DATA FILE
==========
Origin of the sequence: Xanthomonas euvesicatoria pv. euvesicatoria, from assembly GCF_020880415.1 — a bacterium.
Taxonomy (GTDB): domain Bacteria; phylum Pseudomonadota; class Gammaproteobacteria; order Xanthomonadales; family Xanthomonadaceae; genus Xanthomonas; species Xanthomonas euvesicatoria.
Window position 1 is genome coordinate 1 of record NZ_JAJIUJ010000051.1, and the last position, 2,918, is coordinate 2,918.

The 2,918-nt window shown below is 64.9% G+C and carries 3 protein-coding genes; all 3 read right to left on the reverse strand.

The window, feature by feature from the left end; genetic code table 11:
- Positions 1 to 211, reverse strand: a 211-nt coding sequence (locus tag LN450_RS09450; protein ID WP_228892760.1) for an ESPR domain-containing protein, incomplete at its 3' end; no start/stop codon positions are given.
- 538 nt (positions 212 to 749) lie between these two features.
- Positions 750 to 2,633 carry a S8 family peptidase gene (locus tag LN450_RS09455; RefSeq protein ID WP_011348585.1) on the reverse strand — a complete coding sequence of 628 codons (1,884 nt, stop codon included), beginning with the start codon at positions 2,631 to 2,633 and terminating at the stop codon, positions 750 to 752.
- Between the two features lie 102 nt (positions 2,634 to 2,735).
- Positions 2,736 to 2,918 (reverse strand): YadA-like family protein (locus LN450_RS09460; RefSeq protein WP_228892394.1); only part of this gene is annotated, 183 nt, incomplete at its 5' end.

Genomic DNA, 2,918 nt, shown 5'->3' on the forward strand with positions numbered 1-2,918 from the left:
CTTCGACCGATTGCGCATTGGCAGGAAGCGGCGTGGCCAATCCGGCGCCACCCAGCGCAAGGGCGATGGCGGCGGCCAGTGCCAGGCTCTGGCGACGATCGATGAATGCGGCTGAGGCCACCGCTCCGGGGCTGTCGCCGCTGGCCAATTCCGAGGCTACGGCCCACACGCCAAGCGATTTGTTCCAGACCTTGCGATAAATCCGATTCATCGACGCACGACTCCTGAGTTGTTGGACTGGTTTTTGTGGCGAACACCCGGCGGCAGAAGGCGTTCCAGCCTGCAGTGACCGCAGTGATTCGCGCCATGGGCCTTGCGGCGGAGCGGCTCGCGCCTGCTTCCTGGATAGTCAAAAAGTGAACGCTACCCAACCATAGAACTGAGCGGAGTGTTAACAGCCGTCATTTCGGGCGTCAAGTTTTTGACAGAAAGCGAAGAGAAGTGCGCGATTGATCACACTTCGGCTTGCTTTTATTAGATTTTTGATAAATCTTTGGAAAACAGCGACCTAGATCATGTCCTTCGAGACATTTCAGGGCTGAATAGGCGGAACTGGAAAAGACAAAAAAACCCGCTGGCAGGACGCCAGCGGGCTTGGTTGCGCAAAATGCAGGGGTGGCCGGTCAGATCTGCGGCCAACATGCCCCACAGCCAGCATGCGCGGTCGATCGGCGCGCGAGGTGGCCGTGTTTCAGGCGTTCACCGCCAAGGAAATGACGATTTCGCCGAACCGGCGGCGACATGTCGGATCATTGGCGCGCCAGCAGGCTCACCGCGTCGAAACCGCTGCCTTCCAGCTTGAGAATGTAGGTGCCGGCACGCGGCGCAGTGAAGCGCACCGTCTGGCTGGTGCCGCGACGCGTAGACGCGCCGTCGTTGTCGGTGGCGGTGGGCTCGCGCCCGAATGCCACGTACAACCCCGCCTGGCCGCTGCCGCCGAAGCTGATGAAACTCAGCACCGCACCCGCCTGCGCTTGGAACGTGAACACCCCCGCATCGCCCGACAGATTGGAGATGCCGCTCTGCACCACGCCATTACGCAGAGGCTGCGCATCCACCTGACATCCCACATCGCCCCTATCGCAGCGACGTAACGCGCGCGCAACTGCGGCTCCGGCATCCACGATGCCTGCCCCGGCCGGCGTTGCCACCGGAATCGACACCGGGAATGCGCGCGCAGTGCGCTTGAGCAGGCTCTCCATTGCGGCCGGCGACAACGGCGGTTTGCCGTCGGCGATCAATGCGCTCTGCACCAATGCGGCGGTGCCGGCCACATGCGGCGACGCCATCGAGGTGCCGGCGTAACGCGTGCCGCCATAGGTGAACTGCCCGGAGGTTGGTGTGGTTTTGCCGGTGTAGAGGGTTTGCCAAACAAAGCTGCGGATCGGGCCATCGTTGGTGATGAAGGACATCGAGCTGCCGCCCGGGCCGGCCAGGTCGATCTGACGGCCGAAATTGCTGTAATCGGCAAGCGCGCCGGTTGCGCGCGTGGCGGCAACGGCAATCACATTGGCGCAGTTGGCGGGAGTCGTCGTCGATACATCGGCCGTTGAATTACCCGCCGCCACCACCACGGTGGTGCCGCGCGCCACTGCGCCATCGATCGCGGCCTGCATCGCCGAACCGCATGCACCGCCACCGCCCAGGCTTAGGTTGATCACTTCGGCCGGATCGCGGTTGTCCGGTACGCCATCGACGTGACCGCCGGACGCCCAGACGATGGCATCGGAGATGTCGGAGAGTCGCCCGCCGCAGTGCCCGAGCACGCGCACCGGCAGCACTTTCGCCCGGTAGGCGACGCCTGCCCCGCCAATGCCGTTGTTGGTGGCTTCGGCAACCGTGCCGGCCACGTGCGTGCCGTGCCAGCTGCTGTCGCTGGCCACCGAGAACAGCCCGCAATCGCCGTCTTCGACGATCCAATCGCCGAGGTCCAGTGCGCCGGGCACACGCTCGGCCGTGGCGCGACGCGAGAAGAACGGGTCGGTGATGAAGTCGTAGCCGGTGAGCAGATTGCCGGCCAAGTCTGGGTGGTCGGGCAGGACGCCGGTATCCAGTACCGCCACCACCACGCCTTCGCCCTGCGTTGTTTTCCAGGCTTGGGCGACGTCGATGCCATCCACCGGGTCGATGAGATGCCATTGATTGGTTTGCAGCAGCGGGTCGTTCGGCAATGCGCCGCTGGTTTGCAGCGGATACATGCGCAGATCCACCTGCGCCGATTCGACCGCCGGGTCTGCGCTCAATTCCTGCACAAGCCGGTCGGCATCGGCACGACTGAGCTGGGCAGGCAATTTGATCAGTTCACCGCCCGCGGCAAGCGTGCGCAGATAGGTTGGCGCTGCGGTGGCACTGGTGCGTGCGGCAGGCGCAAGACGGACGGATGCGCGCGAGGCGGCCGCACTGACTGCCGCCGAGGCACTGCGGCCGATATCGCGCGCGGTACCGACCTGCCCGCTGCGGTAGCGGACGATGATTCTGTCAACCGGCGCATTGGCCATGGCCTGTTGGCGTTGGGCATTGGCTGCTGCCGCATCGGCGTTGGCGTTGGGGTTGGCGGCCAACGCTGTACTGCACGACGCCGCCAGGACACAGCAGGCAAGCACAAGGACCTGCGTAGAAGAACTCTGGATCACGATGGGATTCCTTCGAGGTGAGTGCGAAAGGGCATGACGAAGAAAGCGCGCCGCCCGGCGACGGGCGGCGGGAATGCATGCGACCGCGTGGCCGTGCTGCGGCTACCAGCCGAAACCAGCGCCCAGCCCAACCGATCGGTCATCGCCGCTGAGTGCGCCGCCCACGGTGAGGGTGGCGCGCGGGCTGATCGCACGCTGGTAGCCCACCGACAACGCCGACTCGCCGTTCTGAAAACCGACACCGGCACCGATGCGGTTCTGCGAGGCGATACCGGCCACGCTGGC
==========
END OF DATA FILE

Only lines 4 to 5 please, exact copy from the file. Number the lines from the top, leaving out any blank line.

The 2,918-nt window shown below is 64.9% G+C and carries 3 protein-coding genes; all 3 read right to left on the reverse strand.

The window, feature by feature from the left end; genetic code table 11: